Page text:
IDI Conference 2014: Arbitration in distribution.

Marinus Vromans | | 2014-10-15

Marinus Vromans

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International Arbitration and distribution: should IDI establish a panel of arbitrators specialized in international distribution?

Chair: Fabio Bortolotti, Buffa Bortolotti & Mathis, Torino, President IDI;

Experience has shown that in general arbitration works well for disputes in relation to distribution-, agency and franchise agreements. However disputes where minor financial interests are involved (< 100.000,00) do not justify the costs of arbitration. The costs of arbitration may in such disputes even exceed the amount of the claim.

Claudia Kolb (Legal and Corporate Department of Gucci Spa) explained that her company (Gucci) addressed the ordinary courts only in relatively simple cases. Even in such cases her experience with ordinary courts was not positive, since ordinary court proceedings, in any case according to her experience in Italy, take too long, even if they only have to decide on matters of jurisdiction. Moreover ordinary courts are not familiar with the fashion industry, where fast decisions, often within not more than 6 months, are required. After 6 months many fashion products become obsolete. She feels that there is a definite need for expedited proceedings, leading to fast, rational and balanced decisions by specialist arbitrators. The use of the same arbitration model is important, not so much the use of the same venue. In general this model should provide for one sole arbitrator with high quality skills and experienced in matters of distribution.

Caroline Bechtel (German Institution für Schiedsgerichtsbarkeit) presented the expedited arbitration procedure under the DIS-Supplementary Rules for Expedited Proceedings 08 (“SREP”) ( ). These rules apply if the parties have specifically referred to them in their agreement or if the parties have agreed on their application prior to filing a statement of claim. The duration of the expedited proceedings should not be longer than 6 months (one sole arbitrator) or 9 months (in case of 3 arbitrators). The exchange of written submissions is in principle limited (statement of claim, statement of defence and one other statement) unless the parties agree otherwise. Counterclaims and set-offs shall only be admissible with the consent of all parties and the arbitral tribunal. There is only one oral hearing, including the taking of evidence and no further statements are allowed after the closing of the oral hearing.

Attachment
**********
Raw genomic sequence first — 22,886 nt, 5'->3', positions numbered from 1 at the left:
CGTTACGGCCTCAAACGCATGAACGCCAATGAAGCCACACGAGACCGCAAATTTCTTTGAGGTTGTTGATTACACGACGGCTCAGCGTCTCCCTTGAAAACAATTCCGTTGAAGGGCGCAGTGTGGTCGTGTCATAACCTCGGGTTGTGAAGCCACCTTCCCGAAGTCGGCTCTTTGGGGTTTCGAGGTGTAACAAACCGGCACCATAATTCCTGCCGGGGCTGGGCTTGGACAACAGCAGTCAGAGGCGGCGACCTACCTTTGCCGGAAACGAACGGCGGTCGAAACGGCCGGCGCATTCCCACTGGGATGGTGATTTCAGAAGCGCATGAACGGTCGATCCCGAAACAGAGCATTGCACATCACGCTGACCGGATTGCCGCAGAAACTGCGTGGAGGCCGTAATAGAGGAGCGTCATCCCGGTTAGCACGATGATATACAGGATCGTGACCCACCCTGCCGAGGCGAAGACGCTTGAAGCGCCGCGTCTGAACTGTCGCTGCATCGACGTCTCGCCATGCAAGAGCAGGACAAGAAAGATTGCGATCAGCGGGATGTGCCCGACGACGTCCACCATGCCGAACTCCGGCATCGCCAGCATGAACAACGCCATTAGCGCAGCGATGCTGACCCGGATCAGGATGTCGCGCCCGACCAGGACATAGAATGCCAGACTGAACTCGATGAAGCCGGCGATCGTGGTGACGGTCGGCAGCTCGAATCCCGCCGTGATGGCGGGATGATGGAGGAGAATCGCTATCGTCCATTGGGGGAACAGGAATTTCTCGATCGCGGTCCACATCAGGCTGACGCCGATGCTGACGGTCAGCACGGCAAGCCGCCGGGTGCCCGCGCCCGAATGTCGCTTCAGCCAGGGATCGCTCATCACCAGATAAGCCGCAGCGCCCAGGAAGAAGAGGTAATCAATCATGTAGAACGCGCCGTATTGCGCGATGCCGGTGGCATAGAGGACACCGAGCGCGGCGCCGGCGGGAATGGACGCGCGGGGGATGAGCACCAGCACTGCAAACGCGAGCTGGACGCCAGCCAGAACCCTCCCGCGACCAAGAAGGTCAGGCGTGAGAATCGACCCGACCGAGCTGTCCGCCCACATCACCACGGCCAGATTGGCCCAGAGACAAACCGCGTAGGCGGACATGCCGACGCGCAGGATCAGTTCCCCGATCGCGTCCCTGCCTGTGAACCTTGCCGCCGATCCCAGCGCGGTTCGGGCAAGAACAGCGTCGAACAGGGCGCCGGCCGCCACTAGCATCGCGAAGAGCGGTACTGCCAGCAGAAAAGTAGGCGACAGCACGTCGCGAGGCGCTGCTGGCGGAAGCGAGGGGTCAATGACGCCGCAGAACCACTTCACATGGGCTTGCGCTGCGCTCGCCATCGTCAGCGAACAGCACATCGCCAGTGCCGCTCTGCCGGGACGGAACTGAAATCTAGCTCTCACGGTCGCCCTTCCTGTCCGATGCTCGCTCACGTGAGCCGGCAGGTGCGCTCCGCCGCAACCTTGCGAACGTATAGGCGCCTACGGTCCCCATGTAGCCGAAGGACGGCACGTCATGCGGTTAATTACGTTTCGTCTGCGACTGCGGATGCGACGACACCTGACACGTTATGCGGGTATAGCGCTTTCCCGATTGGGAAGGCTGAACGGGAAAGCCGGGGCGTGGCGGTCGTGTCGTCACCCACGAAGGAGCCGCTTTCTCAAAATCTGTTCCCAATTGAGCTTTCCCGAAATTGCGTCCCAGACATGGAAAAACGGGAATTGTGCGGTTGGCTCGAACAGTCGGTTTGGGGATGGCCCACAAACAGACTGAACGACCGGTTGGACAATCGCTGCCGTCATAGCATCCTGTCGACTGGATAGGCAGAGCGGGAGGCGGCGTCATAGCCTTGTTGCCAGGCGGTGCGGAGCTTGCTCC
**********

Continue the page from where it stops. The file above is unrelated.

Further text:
Frank Spoorenberg (Tavernier Tschanz, Geneva and Vice-President Cour d’Arbitrage de Genève)  set out the expedited procedure under article 42 of the Swiss Rules of International Arbitration of the Swiss Chambers of Commerce Association for Arbitration and Mediation. The Rules on the expedited procedure were introduced in 2004 and were reviewed in 2012. The parties may refer to the expedited proceedings as applicable on disputes, irrespective of the amount of the claim. The proceedings are moreover applicable to all cases in which the amount of the dispute, representing the aggregate of the claim and the counterclaim (or any set-off defence) does not exceed CHF 1.000.000,00, unless the Court decides otherwise. Under the rules on the expedited procedure the case shall be referred to a sole arbitrator, unless the arbitration agreement provides for more than one arbitrator. In that case the Secretariat  shall invite the parties to refer the case to one sole arbitrator. After the submission of the Answer to the Notice of Arbitration the parties shall, as a rule, be entitled to submit only a Statement of Claim, a Statement of Defence (and counterclaim),and where applicable,  a Statement of Defence in reply to the counterclaim. Unless the parties agree that the dispute shall be decided on the basis of documentary evidence only, the arbitral tribunal shall hold a single hearing for the examination of the witnesses and expert witnesses, as well as for oral argument. The award will be made within 6 months from the date on which the Secretariat transmitted the file to the arbitral tribunal. In exceptional circumstances the Court may extend this time limit.

36 % of the cases under the Swiss Rules of International Arbitration are cases conducted under the Rules for expedited proceedings.